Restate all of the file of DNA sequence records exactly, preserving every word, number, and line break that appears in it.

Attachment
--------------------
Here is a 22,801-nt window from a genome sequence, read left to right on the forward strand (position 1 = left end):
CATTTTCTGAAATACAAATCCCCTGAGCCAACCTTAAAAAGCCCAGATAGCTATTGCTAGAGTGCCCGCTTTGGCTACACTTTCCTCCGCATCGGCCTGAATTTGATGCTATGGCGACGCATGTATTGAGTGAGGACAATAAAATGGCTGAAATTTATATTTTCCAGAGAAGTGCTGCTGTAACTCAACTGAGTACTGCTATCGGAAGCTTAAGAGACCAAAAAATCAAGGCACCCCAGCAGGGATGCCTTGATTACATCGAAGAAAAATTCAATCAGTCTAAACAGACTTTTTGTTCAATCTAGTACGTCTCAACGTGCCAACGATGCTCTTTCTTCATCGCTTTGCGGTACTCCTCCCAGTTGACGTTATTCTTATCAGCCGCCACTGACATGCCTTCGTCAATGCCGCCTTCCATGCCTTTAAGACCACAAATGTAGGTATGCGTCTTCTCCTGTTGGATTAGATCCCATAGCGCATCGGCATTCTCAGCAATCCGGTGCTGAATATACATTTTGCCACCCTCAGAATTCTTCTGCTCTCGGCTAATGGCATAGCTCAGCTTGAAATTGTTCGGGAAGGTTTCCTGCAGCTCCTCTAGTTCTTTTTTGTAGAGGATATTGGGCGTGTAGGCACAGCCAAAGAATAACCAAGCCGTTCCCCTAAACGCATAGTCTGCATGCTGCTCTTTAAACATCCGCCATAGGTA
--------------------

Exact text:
Here is a 22,801-nt window from a genome sequence, read left to right on the forward strand (position 1 = left end):
CATTTTCTGAAATACAAATCCCCTGAGCCAACCTTAAAAAGCCCAGATAGCTATTGCTAGAGTGCCCGCTTTGGCTACACTTTCCTCCGCATCGGCCTGAATTTGATGCTATGGCGACGCATGTATTGAGTGAGGACAATAAAATGGCTGAAATTTATATTTTCCAGAGAAGTGCTGCTGTAACTCAACTGAGTACTGCTATCGGAAGCTTAAGAGACCAAAAAATCAAGGCACCCCAGCAGGGATGCCTTGATTACATCGAAGAAAAATTCAATCAGTCTAAACAGACTTTTTGTTCAATCTAGTACGTCTCAACGTGCCAACGATGCTCTTTCTTCATCGCTTTGCGGTACTCCTCCCAGTTGACGTTATTCTTATCAGCCGCCACTGACATGCCTTCGTCAATGCCGCCTTCCATGCCTTTAAGACCACAAATGTAGGTATGCGTCTTCTCCTGTTGGATTAGATCCCATAGCGCATCGGCATTCTCAGCAATCCGGTGCTGAATATACATTTTGCCACCCTCAGAATTCTTCTGCTCTCGGCTAATGGCATAGCTCAGCTTGAAATTGTTCGGGAAGGTTTCCTGCAGCTCCTCTAGTTCTTTTTTGTAGAGGATATTGGGCGTGTAGGCACAGCCAAAGAATAACCAAGCCGTTCCCCTAAACGCATAGTCTGCATGCTGCTCTTTAAACATCCGCCATAGGTA